Tell me about that gold jacket. My first question is: did it sell? Yeah. With girls mostly, but I knew it would be more popular with girls.
It’s so A.P.C. in a way, because even if it’s shiny gold, it’s not flashy, like Versace or something. To be honest, at first I didn’t want to do one, but it was a really beautiful metallic quality from a really beautiful Italian factory with the most beautiful color. But metallic gold was obvious, and anything more subtle would be too subtle. It’s a really specific gold, like a light pink gold. It’s not like a Versace gold. I thought that made a slight difference, so that it’s not too over the top.
The bomber jacket seems to be the central idea behind the collection. I always think designers overdesign leather, and it’s always complicated with these mini-studs and this whole rock n’ roll thing going on. It kind of makes it cheap, I think. So I wanted to do the proper real leather gear you can see in vintage stores without [them being aged] and feeling filthy. At least for the first collection, I wanted to create the proper basic leather jacket of the perfect quality. Usually, they are really bulky jackets; we call them Bombardiers in French.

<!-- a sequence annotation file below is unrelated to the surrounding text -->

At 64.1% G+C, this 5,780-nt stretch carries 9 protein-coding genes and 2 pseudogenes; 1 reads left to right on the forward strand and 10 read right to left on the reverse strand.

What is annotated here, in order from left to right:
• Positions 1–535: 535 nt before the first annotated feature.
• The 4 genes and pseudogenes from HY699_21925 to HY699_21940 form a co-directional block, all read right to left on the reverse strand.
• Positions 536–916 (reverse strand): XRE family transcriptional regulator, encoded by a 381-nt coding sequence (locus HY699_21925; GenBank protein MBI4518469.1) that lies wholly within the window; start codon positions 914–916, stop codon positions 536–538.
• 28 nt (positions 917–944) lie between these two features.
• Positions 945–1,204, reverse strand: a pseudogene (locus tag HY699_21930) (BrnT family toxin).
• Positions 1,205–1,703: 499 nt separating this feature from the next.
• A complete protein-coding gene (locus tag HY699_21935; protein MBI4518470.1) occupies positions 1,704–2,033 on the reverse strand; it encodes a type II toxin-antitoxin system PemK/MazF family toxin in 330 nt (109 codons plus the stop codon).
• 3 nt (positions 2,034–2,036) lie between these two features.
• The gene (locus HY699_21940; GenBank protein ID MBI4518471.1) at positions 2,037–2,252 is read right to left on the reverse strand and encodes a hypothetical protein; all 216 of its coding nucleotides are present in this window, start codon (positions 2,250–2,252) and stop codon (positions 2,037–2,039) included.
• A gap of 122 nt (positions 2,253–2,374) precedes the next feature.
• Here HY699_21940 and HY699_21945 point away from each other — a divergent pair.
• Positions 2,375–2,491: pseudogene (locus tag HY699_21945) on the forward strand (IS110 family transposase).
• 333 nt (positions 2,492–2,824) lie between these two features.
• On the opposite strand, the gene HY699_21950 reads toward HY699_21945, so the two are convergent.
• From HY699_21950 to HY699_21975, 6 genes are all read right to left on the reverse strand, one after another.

A.P.C. has gotten super popular with the streetwear crowd. Are you conscious of that when you’re designing? It’s funny that you mention it, because it’s kind of the new direction we’re going in, too. Now that we’ve really established ourselves in a Parisian style, [A.P.C. founder] Jean [Touitou] really likes hip-hop and things like that, so more and more we are going to that, and I adore all of the streetwear brands. I actually think they have to be American to be cool, but that’s why Paris is trying to be New York at the moment—it’s because everyone likes Supreme, whether they are from LA or NY. I went to LA last year, and by the main stretch of Fairfax Avenue, all the stores around there I found beyond cool, because [the clothes they sell are] so basic. You just have T-shirts and nice caps and these funny objects. I think it’s really inspiring. The really cool direction of fashion is this. There’s not a whole lot of design to it, but it’s so strong and honest because it’s the young kids that like to wear it. It’s a direction I really like.
What’s been inspiring you lately? The music and hip-hop scene of the late ’70s, early ’80s. I don’t know if you know the photographer Jamel Shabazz, but I actually think our time reminds me of the late ’70s, when the young kids were really proud and dressed up and had this cool attitude. I think today is exactly the same, except there is more to the story. People like ASAP Rocky and this new scene coming up; Mykki Blanco, Le1f. It’s really inspiring. Also, what inspires me is that last year when I was here and at the Hudson Pier, someone told me to go to this vogueing session, and there were all these kids who were so dressed up. Not even like posh outfits—like ridiculous outfits, putting things together.
Does that mean we might see A.P.C. doing leggings for guys? Uh, probably not. But it’s still inspiring.